Monday, June 19, 2017

School Daze

I’ve taught school, officially, for 22 years now. I mean, as a contracted teacher. I also worked as a teacher’s aide, and as a short-term and long-term, substitute teacher for a couple of years, as I finished the credential program in California. I went to college, for a couple of years, fresh out of high school, but wasn’t a dedicated student. So I dropped out, got married, had five children, then decided to go back and finish my degree (because I had so much spare time). But, this second attempt at college was more successful because I’d gained more self-discipline, and better stick-to-it skills as a mother. I became a full-time teacher when my “baby” was in eighth grade. It was a really hard transition because I didn’t realize how much time was involved in being The Teacher. Wow … lots of work and time. But, it is a very entertaining profession. I’ve taught in California, Maryland, and Nevada, and have been in 4th grade for my whole career … I love them.
Here are few anecdotes:
  1. One afternoon, a father came in to pick up his son from my after-school tutoring group. Addressing Father, I explained how Son, standing right beside us, was still having a great deal of trouble focusing on work during class time, and how I was hoping that Father could help me with this. (I’d called and talked to Mom a couple of times; Son just loved to talk and mess around.) Father spoke, “Well, I’ve heard just about enough of this bull[expletive] about trouble in school. And, I don’t want to hear about it again. So deal with it, okay?” I turned to Son, and then looked at Father, and then Father spoke again, “You understand, lady? Don’t call our house ever again.” He was speaking to me … not to Son … luckily, the vice-principal was still in her office, so I just took that pair, and our conversation, right to her door.
  2. All year, I had been teaching how to write complete paragraphs that included a topic sentence and a closing sentence. We had completed our research reports on birds. Each student was assigned a different bird, and it included four paragraphs of information. Best closing sentence ever: “Vultures are a very useful bird. Without them, the world would be covered in dead meat.”
  3. In my first classroom here in Nevada, I had a population of students who spoke English only to me. The rest of their lives was lived in Spanish. I do not speak Spanish. I’ve heard it a lot, but I learned French in my high school. After living twenty years in Southern California, though, I understood quite a bit, but I still couldn’t make sentences without mixing up French and Spanish. So, I stuck to English. One afternoon, I needed my students to line up so that we could go to another classroom for some event. I announced, “Okay, you guys, it’s time to stand up and push in your chairs so we can line up.” I saw a boy turn to a girl near him, and say, in Spanish, “No, stay here, she said “You guys” –it’s just boys leaving.” I said to him, “No, todos los estudiantes — hijos y hijas.” It just came out!! It means “all the students–boys and girls.” The look on his face was priceless!! He was astonished! Good grief! His teacher understood what he said, and she replied — in Spanish! I could tell he was wondering what else I’d overheard in class.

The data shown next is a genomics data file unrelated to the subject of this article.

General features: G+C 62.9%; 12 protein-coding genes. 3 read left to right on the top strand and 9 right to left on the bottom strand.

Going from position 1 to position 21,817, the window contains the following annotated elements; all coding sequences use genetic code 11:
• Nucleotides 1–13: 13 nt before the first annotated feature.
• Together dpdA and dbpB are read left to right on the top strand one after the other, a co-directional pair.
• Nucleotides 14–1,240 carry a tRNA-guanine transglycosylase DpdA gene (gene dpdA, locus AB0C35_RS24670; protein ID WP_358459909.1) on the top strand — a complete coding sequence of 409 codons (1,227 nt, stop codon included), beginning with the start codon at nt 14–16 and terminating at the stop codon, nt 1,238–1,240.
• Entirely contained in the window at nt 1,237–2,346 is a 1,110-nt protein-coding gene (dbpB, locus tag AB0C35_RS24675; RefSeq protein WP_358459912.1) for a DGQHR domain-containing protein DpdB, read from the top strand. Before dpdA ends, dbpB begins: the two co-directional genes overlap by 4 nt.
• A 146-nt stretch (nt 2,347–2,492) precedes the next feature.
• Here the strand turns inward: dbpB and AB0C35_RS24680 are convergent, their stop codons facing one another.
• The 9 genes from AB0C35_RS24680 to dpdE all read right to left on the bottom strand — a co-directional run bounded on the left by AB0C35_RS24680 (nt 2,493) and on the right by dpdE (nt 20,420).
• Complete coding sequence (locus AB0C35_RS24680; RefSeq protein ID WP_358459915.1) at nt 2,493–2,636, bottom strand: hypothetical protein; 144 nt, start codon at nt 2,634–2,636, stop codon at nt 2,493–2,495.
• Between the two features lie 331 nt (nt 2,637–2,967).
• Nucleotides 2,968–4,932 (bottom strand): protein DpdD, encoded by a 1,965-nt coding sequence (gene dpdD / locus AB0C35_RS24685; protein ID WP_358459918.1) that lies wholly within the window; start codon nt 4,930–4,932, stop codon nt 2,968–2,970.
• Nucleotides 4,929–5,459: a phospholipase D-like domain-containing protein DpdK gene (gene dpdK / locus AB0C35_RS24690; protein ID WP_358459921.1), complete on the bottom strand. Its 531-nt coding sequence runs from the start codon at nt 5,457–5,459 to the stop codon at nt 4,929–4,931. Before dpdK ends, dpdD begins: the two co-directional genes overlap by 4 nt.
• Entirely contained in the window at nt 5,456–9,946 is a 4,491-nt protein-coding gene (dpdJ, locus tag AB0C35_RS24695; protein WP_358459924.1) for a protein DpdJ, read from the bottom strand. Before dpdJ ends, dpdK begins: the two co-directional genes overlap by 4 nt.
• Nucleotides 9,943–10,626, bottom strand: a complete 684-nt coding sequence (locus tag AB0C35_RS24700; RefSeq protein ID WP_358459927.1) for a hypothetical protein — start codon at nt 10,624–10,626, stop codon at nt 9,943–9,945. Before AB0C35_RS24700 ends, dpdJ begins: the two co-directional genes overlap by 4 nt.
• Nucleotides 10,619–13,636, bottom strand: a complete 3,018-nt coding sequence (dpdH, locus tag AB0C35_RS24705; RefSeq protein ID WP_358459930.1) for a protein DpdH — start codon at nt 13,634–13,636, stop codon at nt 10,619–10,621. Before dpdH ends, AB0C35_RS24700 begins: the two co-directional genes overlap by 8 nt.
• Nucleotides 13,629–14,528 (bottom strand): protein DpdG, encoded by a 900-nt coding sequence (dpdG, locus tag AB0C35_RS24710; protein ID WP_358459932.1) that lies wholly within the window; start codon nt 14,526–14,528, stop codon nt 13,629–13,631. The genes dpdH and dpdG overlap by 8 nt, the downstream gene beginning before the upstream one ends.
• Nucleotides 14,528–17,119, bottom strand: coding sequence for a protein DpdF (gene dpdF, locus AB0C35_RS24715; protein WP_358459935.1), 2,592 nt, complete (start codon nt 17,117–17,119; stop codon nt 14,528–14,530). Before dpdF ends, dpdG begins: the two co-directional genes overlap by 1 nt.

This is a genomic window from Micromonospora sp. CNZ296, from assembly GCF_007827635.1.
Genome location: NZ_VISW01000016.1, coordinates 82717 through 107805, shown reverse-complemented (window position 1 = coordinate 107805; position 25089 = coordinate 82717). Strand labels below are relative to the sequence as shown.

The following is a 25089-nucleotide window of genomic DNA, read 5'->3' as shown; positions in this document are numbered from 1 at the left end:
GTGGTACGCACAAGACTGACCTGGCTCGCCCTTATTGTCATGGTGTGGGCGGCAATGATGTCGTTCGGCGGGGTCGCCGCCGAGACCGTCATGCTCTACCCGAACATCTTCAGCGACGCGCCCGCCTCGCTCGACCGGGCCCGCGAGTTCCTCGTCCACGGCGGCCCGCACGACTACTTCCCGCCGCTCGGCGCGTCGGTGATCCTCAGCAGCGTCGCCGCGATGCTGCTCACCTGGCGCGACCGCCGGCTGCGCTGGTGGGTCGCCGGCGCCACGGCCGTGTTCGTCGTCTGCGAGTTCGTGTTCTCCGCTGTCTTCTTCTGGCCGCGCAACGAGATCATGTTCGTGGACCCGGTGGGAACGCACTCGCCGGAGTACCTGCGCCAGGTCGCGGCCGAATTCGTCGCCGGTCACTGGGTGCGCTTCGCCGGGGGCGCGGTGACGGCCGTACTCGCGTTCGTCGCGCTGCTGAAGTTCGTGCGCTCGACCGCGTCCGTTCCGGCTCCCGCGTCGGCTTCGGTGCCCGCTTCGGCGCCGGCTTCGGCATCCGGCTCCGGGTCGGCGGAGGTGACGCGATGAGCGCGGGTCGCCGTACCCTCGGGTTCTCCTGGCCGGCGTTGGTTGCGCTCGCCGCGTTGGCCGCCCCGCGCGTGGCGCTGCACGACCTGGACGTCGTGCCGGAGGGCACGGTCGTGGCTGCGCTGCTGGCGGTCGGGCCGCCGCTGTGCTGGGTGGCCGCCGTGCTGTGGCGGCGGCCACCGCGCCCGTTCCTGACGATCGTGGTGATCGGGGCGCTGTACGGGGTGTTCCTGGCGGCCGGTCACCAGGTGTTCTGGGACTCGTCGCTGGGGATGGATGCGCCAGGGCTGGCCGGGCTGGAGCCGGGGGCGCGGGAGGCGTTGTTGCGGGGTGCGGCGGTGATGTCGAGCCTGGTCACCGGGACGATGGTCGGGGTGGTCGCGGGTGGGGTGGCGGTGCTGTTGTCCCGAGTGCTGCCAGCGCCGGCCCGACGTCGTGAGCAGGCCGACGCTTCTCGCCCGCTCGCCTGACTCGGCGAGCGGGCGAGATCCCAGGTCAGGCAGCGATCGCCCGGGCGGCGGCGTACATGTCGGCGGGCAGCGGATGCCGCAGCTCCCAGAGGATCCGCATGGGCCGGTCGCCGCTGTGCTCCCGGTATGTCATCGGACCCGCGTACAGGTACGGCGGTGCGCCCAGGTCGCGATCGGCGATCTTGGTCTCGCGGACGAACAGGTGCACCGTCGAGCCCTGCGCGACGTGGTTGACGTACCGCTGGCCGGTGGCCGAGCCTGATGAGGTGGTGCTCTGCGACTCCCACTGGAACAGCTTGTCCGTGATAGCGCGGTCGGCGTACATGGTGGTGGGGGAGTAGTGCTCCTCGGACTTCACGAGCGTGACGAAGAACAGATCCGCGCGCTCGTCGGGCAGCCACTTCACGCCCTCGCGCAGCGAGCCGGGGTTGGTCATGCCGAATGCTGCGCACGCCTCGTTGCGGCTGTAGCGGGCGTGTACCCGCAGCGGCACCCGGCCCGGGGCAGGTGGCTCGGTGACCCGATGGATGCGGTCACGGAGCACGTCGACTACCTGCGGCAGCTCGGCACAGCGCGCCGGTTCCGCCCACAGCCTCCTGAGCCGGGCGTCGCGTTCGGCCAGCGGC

4. Another year in that same school, I’d worked so hard to teach vocabulary that went along with our reading program. We read the words, we spelled them, we defined them, we found synonyms and antonyms, and we acted them out (when possible). Well, we really struggled with the word “anxious” because it is hard to say, and weird to spell. And most of them had never encountered it before. Several weeks after it had been on our study list, we were discussing a new story, and I asked the students if they could describe how one of the characters must have been feeling. Crickets … then a dear little girl’s face lit up with a smile, and she shot her hand into the air. “Meeess…he was fiiilling anxious!” Yeah!!!
  5. When I was at my first-ever school, one of my high school aged daughters volunteered in my classroom one afternoon. She told me this story that evening: two little girls came over and asked, “Is your mother like this at home, too?” My daughter replied, “Like: what she says to do, she means; and no matter what you do, she’ll never change her mind?” “Yes!!” they said, in unison. Ha ha!! We laughed.
  6. One day I saw one of my students looking really sad. I asked him what happened. He replied that his dad was so mad at him for getting in trouble with me at school, and having me phone home, that Dad had announced that the son couldn’t go to Pocono to the NASCAR races that summer. (School had about nine weeks to go.) Hmmm … so I called Dad and made a deal. I’d make up a little chart, and Son would bring it home daily to show Dad how that school day had gone. If Son could get four out of five days with good reports for each week, till school was out, could he earn back the trip to NASCAR? Dad agreed … I had the best “Carrot” anybody ever had to use for the rest of the year! We had a fine end of the year, and Son learned how to be a better student.
I’ve got a million of them … but, I’ll stop now. I didn’t know that being a teacher was going to be worth much more than just my paycheck.

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